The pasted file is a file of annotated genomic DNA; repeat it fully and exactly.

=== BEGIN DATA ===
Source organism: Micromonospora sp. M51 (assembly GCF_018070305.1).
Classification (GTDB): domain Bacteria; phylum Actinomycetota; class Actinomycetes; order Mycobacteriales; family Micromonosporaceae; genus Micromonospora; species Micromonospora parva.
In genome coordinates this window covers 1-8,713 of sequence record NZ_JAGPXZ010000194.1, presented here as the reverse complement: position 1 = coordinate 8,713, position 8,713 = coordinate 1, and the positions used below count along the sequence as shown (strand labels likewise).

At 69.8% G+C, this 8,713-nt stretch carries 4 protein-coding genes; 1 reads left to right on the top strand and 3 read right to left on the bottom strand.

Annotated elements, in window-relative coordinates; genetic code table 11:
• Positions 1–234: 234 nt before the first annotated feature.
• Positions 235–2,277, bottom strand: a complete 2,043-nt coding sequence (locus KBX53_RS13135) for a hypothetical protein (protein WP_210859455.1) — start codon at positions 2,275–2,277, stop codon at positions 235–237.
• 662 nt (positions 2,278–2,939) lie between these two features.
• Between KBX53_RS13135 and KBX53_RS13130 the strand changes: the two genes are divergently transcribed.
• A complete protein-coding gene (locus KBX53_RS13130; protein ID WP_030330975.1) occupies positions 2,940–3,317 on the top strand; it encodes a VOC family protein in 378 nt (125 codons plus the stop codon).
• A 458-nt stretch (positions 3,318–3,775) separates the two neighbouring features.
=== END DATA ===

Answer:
Source organism: Micromonospora sp. M51 (assembly GCF_018070305.1).
Classification (GTDB): domain Bacteria; phylum Actinomycetota; class Actinomycetes; order Mycobacteriales; family Micromonosporaceae; genus Micromonospora; species Micromonospora parva.
In genome coordinates this window covers 1-8,713 of sequence record NZ_JAGPXZ010000194.1, presented here as the reverse complement: position 1 = coordinate 8,713, position 8,713 = coordinate 1, and the positions used below count along the sequence as shown (strand labels likewise).

At 69.8% G+C, this 8,713-nt stretch carries 4 protein-coding genes; 1 reads left to right on the top strand and 3 read right to left on the bottom strand.

Annotated elements, in window-relative coordinates; genetic code table 11:
• Positions 1–234: 234 nt before the first annotated feature.
• Positions 235–2,277, bottom strand: a complete 2,043-nt coding sequence (locus KBX53_RS13135) for a hypothetical protein (protein WP_210859455.1) — start codon at positions 2,275–2,277, stop codon at positions 235–237.
• 662 nt (positions 2,278–2,939) lie between these two features.
• Between KBX53_RS13135 and KBX53_RS13130 the strand changes: the two genes are divergently transcribed.
• A complete protein-coding gene (locus KBX53_RS13130; protein ID WP_030330975.1) occupies positions 2,940–3,317 on the top strand; it encodes a VOC family protein in 378 nt (125 codons plus the stop codon).
• A 458-nt stretch (positions 3,318–3,775) separates the two neighbouring features.